Thoughtful estate planning for everything you own and everyone you love.

Jerry O'Brien – Orange County, CA

Private Foundation

What is a Private Foundation?
Private Foundation receives most of its funds from a single source, such as an individual, family or business entity. The Private Foundation’s directors make grants to registered charities.
Who should consider the use of a Private Foundation?
In order to justify setting up a Private Foundation you need to be able to generate a certain level of sustainable income which can be used to make annual grants to registered charities. Some financial planners suggest a minimum of $100,000. The interest obtained from these assets should justify the cost of the time and expense of managing the distribution of grants to registered charities designated by the Private Foundation.
Why are Private Foundations formed?
There are many valid reasons for creating a Private Foundation. It may be intended to perpetuate a gift or to create a long-lasting entity devoted to charitable giving. Many private foundations are the dynamic legacy of a special individual, allowing for the long lasting recognition of an individual that often reflects his or her values. Individuals setting up a Private Foundation are often interested in adopting an orphan cause, or supplementing funding to an area of a cause that is underfunded. A Private Foundation selectively gives to registered charities that further its mission. It creates a screen between the donors and those seeking grants, allowing requests to be judged in an orderly and objective manner.
Is forming a Private Foundation a lot of work?
A Private Foundation does take a significant amount of time to set up and manage. However, they do serve as a purpose. It is a mechanism for bringing family members together. The foundation can serve as a reason for the family to come together on a regular basis in order distribute grants to registered charities. Because of the complexity of the rules governing the administration of a Private Foundation, the trustees or directors need to be careful in their decisions with regard to its operation. During the early years of a Private Foundation a good deal of time will need to be focused on learning the rules and implementing them. During that period of time in which leadership is transferring from the initial to the second generation, the transitional teaching and learning period will also require time and effort on the part of all active members.
Is forming a Private Foundation expensive?
It costs a fair amount of money to set up a Private Foundation. This can involve appraiser fees, CPA fees, attorney fees, financial advisor fees, travel, lodging and even psychologist fees. If you believe the costs outway the benefits the trust will provide, then they are.
How is a Private Foundation taxed?
A Private Foundation is a 501(c)(3) organization (i.e., a charitable organization) that does not qualify under the tax code as a “Public Charity.” Private foundations are subject to certain taxes that do not apply to public charities. The tax code limits the deductibility of gifts to Private Foundations in ways that do not apply to public charities. When Private Foundations make operational mistakes, it can become subject to excise taxes. These mistakes include:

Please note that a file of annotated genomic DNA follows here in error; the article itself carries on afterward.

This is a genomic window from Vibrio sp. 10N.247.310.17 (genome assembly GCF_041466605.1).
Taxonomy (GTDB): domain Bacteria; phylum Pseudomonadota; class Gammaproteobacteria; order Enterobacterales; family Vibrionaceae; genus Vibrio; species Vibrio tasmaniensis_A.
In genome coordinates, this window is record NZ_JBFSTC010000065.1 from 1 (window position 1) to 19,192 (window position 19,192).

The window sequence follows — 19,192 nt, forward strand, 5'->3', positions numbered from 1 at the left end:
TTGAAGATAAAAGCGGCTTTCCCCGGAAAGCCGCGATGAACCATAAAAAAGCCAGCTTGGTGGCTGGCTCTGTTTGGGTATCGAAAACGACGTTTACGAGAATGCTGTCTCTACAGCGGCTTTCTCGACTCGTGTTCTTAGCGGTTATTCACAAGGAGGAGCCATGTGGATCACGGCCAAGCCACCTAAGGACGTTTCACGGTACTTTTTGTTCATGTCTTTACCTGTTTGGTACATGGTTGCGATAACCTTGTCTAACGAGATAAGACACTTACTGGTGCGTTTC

Can the directors of a Private Foundation be compensated?
Yes. They can be compensated, under a limited set of circumstances and if they pass a two prong test:

  • The personal services provided by the director must be reasonable and necessary to carry out the Foundation’s tax exempt purpose.
  • The compensation must be reasonable.

Private Foundation
Every organization that qualifies for tax exemption as an organization described in section 501(c)(3) is a private foundation unless it falls into one of the categories specifically excluded from the definition of that term (referred to in section 509(a)). In addition, certain nonexempt charitable trusts are also treated as private foundations. Organizations that fall into the excluded categories are institutions such as hospitals or universities and those that generally have broad public support or actively function in a supporting relationship to such organizations. Even if an organization falls within one of the categories excluded from the definition of private foundation, it will be presumed to be a private foundation, with some exceptions, unless it gives timely notice to the IRS that it is not a private foundation.
Excess Business Holdings
Basic Rule: a private foundation may not own a controlling interest in a for-profit company.
Real property, tangible & intangible assets.
Jeopardizing Investments
Basic Rule: private foundations must not make any investments that jeopardize the carrying out of their exempt purposes.
The use of foundation assets to enter into any financial transaction between the foundation and a disqualified person.
Director’s Note
The Council on Foundations has excellent brief information on Private Foundations:Legal Basics: What Every Foundation Leader Should Know